We need to come up with solutions to help this need that they're in, and not have more police or more police activity, because that's not going to help anyone, he says.

Last spring, Clark wrote to his local representative, Councilmember Tammy Morales, asking for help. Like Clark, Morales doesn't think law enforcement is the answer. She favors drug treatment and harm reduction.

Emails went back and forth. But after a few months, the emails from Morales's office just stopped.

There's been no response. And it's kind of disappointing that she runs on this platform of being a progressive, but she doesn't respond to her constituents, Clark says.

KUOW contacted the staffer on the email thread for comment but did not hear back.

Morales voted against a new law passed by the council this week, which allows the Seattle city attorney to prosecute public drug use and possession cases. It emphasizes a public health approach, which encourages referrals to drug treatment programs. But the ordinance doesn't allocate any new funds for those programs.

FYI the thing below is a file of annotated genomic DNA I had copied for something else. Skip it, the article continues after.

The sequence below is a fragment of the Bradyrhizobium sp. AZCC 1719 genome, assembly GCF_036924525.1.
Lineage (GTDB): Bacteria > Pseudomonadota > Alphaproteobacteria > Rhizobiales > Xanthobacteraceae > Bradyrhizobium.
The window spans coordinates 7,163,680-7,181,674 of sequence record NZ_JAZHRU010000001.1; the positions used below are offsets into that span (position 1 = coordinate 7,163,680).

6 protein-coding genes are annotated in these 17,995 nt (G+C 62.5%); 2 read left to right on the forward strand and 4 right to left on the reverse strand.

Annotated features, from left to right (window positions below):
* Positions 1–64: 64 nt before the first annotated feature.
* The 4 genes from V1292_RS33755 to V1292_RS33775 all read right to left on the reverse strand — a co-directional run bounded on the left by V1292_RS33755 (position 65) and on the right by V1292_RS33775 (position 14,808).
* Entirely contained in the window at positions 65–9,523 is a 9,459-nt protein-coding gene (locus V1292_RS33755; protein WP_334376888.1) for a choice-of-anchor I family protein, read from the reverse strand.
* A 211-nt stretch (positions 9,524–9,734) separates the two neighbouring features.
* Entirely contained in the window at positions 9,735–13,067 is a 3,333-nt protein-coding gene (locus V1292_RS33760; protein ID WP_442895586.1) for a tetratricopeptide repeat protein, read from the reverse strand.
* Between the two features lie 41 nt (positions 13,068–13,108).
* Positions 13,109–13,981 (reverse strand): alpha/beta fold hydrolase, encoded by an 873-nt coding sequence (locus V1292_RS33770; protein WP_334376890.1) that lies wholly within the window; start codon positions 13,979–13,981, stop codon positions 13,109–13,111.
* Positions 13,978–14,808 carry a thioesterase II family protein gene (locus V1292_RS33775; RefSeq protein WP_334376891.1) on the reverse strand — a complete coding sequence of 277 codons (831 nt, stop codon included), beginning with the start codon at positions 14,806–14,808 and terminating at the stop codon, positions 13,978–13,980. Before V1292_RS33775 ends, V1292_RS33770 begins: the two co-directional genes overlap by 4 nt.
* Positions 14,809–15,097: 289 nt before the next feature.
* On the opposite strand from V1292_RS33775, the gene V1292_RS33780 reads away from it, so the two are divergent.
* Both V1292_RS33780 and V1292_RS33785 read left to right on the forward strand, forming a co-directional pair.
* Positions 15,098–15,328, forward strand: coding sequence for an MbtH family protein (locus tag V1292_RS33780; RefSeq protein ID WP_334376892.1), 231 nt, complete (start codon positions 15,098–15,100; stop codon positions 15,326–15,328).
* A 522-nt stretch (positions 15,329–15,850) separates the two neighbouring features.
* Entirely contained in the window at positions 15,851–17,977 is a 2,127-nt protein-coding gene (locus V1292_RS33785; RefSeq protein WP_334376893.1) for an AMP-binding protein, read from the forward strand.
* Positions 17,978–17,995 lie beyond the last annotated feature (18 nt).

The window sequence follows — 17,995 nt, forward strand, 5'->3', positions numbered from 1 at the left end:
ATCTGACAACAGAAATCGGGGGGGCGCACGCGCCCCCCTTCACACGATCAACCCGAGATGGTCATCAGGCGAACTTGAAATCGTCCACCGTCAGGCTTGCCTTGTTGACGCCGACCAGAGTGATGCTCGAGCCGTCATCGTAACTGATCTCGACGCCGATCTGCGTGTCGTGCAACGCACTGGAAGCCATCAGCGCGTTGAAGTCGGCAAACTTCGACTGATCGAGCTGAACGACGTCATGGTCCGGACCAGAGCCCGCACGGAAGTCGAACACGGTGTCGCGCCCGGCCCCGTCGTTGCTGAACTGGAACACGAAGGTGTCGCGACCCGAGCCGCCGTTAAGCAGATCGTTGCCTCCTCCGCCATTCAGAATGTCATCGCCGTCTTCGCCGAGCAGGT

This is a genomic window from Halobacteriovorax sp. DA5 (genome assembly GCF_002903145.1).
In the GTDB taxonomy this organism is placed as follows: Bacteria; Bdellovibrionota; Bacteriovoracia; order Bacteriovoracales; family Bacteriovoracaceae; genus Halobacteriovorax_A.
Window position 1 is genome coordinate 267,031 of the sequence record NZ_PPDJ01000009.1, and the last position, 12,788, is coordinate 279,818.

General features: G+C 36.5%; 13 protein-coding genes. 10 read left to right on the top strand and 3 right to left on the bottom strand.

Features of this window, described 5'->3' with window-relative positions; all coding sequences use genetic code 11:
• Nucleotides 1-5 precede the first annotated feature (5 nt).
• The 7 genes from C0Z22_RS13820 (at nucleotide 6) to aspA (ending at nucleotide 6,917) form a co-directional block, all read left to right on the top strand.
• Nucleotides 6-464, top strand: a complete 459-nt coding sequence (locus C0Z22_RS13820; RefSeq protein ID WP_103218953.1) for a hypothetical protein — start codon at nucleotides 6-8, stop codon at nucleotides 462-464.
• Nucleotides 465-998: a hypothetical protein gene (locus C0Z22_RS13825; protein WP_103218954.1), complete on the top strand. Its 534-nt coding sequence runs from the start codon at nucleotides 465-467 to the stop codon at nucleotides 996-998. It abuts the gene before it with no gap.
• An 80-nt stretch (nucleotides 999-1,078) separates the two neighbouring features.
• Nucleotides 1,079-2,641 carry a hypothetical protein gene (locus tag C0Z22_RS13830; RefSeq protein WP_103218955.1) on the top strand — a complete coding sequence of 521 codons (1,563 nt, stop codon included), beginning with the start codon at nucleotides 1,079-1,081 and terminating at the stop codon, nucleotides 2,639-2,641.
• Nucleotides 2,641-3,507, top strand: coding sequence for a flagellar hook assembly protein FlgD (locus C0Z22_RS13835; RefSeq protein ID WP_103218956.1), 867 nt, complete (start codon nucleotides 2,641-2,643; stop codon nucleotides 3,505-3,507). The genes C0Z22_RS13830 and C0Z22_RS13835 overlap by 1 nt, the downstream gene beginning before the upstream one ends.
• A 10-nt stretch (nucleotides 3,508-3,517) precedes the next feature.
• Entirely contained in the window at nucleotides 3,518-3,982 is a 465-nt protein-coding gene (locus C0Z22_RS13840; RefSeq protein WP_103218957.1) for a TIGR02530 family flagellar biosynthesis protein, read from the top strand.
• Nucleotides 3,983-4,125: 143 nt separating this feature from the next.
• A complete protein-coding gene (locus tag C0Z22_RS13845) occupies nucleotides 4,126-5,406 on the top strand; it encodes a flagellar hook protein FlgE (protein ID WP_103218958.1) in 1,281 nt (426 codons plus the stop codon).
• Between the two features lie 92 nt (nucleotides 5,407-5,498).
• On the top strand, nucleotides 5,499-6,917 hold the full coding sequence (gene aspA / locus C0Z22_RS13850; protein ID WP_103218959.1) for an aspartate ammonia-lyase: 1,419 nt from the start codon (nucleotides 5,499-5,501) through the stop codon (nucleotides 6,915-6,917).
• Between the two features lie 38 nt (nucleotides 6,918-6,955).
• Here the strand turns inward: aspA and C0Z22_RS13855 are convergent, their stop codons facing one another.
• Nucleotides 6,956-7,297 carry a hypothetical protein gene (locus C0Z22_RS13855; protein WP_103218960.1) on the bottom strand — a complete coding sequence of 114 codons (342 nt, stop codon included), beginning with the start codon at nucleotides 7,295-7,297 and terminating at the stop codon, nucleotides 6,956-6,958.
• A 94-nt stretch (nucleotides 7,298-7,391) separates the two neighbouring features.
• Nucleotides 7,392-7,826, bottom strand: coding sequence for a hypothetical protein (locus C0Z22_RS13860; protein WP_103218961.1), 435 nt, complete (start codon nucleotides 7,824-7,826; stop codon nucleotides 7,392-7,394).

The bottom line is that this bill will not address the fentanyl crisis in any meaningful way," Morales said before casting her no vote.

"While we sit here on the dais, people are dying and we're spending a lot of energy on a bill that won't help them.

On the other side of the drug debate is candidate Tanya Woo, an activist in the Chinatown-International District who is running to unseat Morales in District 2. She showed up before the council's drug ordinance vote on Tuesday to urge Morales and her colleagues to pass it.

How many of you have had a friend die from fentanyl? We've seen too many deaths and we need something to be done. We cannot have a perfect plan be an enemy of a good plan, she said.